I recently picked up the book Feminist Fight Club: A Survival Manual for a Sexist Workplace . One of the strategies author Jessica Bennett discusses in the book is watching your language. Words like “nag,” “kiddo,” and “psycho” are laden with anti-woman slurs.
Ancient Egyptian queen Hatshepsut is well known for her exquisite funerary temple in Thebes. Having a great landmark while you’re in the afterlife was one perk of being in charge. But like women bosses today, Hatshepsut had to fight expectations that the person who ruled Egypt was male.
She tried various ways to make a woman ruler seem natural in Ancient Egypt. She had statutes carved to depict herself as a man. She then tried female epithets and applied them to male statues in order to feminize her ancestors.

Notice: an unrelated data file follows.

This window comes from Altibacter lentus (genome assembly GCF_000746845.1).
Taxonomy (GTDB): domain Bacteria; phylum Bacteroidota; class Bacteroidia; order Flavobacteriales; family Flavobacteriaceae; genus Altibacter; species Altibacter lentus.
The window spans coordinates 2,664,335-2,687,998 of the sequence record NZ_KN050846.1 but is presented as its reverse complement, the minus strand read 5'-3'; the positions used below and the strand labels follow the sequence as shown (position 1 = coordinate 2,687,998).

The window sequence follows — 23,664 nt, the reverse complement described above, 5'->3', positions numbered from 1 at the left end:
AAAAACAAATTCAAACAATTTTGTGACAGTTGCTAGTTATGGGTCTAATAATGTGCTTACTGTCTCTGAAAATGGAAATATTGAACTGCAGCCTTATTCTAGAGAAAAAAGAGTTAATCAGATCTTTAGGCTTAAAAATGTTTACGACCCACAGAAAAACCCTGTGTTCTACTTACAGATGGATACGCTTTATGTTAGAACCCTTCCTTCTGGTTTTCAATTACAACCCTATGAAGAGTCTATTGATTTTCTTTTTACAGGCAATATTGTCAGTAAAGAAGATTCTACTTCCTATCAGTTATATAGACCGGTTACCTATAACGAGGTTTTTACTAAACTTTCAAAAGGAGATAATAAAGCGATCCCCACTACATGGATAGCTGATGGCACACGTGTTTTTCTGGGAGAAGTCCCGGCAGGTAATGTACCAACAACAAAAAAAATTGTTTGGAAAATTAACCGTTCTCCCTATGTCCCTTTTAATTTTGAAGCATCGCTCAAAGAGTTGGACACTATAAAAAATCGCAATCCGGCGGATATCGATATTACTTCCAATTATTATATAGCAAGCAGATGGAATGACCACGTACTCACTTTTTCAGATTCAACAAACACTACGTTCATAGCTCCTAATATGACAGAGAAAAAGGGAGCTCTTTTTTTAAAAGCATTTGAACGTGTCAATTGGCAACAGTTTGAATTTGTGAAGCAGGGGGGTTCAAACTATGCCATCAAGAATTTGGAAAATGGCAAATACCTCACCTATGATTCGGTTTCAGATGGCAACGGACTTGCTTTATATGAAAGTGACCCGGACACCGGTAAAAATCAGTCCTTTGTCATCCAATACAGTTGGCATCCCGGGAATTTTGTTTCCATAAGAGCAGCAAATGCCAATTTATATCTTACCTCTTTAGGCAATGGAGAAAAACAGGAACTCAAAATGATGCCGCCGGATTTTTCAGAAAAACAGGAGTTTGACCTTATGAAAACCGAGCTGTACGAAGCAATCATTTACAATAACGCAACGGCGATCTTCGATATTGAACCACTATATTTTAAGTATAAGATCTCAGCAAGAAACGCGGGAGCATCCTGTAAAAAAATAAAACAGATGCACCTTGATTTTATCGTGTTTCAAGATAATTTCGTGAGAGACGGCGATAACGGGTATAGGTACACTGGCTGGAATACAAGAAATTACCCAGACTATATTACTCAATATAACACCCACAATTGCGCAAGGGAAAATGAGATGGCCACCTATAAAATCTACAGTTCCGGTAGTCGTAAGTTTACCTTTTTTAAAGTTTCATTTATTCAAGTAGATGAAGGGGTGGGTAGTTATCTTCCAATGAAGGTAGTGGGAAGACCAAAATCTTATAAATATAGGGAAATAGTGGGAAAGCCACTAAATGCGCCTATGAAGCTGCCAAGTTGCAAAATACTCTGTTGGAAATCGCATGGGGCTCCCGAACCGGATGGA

Sometimes she just gave up and called it straight: She was a daughter of the sun god Ra (rather than the son of Ra) and the Lady of Two Lands (rather than the Lord of Two Lands).
Words describing her as a female monarch must felt wrong. Finally her advisors came up with the word “pharaoh” to be the name of Egypt’s ruler, regardless of gender.
Ancient Egypt called their monarchs pharaohs ever since. But we still are looking for good solutions to our own gender-biased language.
Thanks to Toby Wilkinson’s book The Rise and Fall of Ancient Egypt.